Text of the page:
Local historians have offered many variations on the origin of the city name. Most agree that Kissimmee is a modern spelling of a tribal word. The book, Florida Indians and the Invasion from Europe, by Jerald T. Milanich, links "Kissimmee" to a village of Jororo, one of Florida's least known tribes.
Historian John Hann researched Spanish documents on missions established to convert Jororo and other groups to Christianity in the late 17th century. Spanish records indicate that a mission was built near the tribe's main village, also called Jororo.
Another mission was called Atissimi. Milanich writes: "Hann suggests that the name Atissimi, sometimes given as Jizimi and Tisimi, may be the source of the modern name of the place Kissimmee. A Spanish map from 1752 used the name "Cacema", which evolved into Kissimmee's current spelling.
The 1700s brought new people to Florida and saw their old tribes plunge into history. Creeks from the Southeast joined forces with Africans fleeing slavery. European rule - first by the Spanish, followed by the British and then by the Americans - wiped out the last villages of Florida's natives.
The new tribes, which would later include the young "chief" Osceola, went to the interior of Florida in search of refuge. The land of pine trees, cypresses and palmettos between the St. John and Kissimmee rivers provided a safe haven. This paradise for mosquitoes remained as the remote homeland of the Seminoles during the 18th century.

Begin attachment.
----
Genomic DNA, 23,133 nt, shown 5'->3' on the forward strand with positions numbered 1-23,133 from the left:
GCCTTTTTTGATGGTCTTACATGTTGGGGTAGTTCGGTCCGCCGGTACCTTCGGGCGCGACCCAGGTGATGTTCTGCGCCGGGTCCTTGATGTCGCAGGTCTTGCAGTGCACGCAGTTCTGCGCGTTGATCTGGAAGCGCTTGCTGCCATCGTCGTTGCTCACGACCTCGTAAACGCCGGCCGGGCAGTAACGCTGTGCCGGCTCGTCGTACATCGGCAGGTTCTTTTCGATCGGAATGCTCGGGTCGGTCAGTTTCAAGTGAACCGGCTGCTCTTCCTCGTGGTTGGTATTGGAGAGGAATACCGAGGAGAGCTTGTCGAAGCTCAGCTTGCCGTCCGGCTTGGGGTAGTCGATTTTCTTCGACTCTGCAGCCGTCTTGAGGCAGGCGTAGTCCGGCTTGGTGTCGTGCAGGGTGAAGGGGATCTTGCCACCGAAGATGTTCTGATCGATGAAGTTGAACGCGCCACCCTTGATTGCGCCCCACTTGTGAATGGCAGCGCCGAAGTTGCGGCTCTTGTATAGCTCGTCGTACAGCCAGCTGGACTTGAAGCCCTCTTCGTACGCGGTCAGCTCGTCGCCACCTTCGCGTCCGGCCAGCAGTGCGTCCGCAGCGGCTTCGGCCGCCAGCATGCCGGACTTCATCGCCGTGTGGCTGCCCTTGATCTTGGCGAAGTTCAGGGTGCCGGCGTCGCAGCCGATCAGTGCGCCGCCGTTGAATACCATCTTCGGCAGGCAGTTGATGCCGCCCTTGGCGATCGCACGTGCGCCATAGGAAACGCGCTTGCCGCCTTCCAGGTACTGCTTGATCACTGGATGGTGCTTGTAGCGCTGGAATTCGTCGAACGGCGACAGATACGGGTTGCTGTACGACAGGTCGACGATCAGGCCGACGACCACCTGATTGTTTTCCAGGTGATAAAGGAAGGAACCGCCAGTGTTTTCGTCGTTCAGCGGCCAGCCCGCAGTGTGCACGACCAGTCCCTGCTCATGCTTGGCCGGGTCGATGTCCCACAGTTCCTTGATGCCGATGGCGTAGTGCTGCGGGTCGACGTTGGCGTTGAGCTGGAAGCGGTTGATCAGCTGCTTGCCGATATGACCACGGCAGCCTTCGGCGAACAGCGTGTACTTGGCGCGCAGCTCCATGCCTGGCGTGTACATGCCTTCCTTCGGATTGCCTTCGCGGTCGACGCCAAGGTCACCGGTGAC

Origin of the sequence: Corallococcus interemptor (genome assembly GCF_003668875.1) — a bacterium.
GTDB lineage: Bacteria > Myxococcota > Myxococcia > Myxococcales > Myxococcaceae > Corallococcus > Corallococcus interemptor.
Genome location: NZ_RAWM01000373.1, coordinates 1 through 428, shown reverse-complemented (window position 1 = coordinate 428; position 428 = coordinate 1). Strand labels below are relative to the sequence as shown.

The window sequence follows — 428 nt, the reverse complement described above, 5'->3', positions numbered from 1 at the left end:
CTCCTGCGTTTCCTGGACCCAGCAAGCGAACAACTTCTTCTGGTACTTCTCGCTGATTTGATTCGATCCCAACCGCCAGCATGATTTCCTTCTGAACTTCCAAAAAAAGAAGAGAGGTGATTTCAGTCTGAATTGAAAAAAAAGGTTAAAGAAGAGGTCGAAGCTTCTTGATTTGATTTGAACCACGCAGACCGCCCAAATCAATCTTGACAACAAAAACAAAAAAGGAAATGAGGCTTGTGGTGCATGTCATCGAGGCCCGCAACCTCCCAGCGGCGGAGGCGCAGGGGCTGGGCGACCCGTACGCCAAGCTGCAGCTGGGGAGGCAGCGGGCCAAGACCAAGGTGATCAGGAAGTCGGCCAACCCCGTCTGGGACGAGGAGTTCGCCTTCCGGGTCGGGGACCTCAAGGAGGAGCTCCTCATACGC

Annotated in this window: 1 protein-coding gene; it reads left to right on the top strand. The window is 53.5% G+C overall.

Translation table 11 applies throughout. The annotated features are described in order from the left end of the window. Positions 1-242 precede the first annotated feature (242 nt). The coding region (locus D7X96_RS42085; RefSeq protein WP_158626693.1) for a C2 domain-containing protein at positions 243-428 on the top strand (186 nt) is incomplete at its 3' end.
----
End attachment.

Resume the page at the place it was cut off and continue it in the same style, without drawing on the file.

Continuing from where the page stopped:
The town of Kissimmee was originally a small trading post on the north bank of Lake Tohopekaliga, known as the Allendale community. After the Civil War, this area was included in the purchase of four million acres of wetlands and plains by Hamilton Disston, owner of the Disston Saw Company in Philadelphia. The land sale price totaled $1 million, at 25 cents an acre!
The $1 million infusion to the state of Florida allegedly rescued the state from a financial disaster. In January 1881, Disston contracted to drain the area and deepen the Kissimmee River so that the products could be shipped to the Gulf of Mexico and other points. Many steamboat captains sailed the chain of lakes from Kissimmee to the Gulf with loads of cypress wood and sugar cane.
In 1920, Kissimmee's population increased to over 2,700 as a result of Florida's real estate boom. In the 1930s, the cattle industry began to flourish in the area. However, citrus and other crops remained the predominant industry. Construction of Kissimmee Airport in the 1940s by the U.S. Army Corps of Engineers in preparation for U.S. involvement in World War II increased the population of Kissimmee by 38 percent to 3,700 residents.
City leaders wanting to continue Kissimmee's thriving history, encouraged growth by attracting retirees to the area during the 1950s. This effort stimulated growth by nearly 60%. The next period of growth came in the 1970s with the development of Walt Disney World and other tourist attractions. Since Walt Disney World's debut in 1971, the city's population doubled from 7,500 to 15,000 in 1980. The population doubled again in the 1980s to 30,000.
Source: Kissimmee City Hall.